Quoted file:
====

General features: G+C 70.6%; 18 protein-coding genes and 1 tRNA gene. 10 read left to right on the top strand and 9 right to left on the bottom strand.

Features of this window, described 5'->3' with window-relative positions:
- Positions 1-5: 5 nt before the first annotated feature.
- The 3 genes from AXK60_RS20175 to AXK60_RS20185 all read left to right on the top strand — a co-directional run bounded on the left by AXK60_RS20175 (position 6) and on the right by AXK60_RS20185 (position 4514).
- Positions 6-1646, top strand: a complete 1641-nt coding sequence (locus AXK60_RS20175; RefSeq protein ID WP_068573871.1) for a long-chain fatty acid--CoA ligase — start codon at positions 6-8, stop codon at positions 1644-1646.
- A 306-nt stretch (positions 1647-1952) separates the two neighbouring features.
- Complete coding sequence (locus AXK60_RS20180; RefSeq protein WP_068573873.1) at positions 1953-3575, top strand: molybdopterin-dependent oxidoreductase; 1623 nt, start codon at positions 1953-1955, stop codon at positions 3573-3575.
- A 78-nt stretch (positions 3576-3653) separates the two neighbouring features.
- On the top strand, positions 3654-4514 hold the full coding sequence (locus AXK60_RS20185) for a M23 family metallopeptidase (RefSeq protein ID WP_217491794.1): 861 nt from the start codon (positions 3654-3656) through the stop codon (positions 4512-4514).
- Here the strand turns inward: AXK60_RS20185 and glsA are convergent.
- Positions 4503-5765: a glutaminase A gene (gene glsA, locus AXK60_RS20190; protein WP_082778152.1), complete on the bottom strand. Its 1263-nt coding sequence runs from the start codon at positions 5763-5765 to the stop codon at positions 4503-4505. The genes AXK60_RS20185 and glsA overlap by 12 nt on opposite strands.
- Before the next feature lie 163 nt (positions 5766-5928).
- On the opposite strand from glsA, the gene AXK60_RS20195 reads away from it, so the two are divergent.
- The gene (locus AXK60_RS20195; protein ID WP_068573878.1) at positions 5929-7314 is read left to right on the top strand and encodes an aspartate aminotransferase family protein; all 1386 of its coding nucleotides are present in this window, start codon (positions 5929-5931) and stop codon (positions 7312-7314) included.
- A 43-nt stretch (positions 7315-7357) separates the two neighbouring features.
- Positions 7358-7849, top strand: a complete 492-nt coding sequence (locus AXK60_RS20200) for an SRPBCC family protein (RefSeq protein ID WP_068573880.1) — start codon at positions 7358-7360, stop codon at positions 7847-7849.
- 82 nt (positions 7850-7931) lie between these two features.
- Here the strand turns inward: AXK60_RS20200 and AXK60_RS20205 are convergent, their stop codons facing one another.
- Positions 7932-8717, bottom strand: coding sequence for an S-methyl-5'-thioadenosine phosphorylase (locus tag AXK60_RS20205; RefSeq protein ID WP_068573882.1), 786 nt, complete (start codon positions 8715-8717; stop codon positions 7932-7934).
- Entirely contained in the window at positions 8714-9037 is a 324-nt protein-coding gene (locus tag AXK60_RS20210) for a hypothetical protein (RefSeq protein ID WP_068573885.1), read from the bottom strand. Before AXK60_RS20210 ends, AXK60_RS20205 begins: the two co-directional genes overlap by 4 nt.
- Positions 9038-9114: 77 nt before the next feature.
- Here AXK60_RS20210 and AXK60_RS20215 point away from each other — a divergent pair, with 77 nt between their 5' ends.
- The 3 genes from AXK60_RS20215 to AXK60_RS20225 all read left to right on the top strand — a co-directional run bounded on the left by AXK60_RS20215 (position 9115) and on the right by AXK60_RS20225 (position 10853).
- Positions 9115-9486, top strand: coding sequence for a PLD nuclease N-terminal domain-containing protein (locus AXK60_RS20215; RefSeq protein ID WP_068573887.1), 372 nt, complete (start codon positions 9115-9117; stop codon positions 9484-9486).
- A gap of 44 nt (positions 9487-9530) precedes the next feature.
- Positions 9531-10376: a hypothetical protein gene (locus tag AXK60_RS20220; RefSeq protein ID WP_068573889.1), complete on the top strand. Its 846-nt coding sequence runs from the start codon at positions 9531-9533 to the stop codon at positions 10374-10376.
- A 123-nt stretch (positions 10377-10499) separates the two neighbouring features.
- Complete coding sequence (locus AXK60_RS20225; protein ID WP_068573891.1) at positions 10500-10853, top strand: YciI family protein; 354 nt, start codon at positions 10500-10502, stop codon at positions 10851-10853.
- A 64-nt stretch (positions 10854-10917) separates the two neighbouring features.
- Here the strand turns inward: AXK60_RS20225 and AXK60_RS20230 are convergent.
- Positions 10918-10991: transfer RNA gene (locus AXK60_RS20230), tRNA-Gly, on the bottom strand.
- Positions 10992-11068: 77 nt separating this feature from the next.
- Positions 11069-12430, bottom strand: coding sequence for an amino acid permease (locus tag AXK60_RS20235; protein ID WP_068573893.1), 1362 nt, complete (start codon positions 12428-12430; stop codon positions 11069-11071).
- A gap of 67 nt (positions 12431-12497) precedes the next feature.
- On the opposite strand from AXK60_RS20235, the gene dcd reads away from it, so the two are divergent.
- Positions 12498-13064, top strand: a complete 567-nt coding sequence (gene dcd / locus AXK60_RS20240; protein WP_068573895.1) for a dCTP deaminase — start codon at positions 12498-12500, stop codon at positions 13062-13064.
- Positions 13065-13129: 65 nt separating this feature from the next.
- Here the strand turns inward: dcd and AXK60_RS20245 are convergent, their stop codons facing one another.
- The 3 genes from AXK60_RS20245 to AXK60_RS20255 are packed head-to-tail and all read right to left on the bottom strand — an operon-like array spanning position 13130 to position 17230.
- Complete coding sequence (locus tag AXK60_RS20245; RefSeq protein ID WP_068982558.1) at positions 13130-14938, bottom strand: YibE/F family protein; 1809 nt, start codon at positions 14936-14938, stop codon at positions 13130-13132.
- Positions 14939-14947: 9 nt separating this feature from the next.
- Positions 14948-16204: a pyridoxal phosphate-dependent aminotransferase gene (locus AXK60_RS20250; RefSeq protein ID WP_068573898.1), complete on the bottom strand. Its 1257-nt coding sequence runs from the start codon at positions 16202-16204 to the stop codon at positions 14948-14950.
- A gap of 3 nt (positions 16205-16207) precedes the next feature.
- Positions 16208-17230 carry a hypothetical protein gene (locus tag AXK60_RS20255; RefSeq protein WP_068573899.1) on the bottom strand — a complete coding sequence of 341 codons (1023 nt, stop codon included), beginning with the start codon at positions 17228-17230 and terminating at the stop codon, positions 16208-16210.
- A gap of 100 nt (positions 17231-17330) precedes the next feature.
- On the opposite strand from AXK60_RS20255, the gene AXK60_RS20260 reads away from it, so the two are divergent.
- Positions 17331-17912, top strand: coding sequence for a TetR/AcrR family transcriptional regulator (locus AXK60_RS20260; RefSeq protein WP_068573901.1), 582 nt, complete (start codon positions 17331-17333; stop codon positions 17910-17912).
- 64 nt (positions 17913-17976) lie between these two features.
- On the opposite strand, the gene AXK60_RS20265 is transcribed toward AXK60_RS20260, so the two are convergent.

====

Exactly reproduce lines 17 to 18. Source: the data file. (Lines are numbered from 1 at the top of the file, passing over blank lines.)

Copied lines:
- 82 nt (positions 7850-7931) lie between these two features.
- Here the strand turns inward: AXK60_RS20200 and AXK60_RS20205 are convergent, their stop codons facing one another.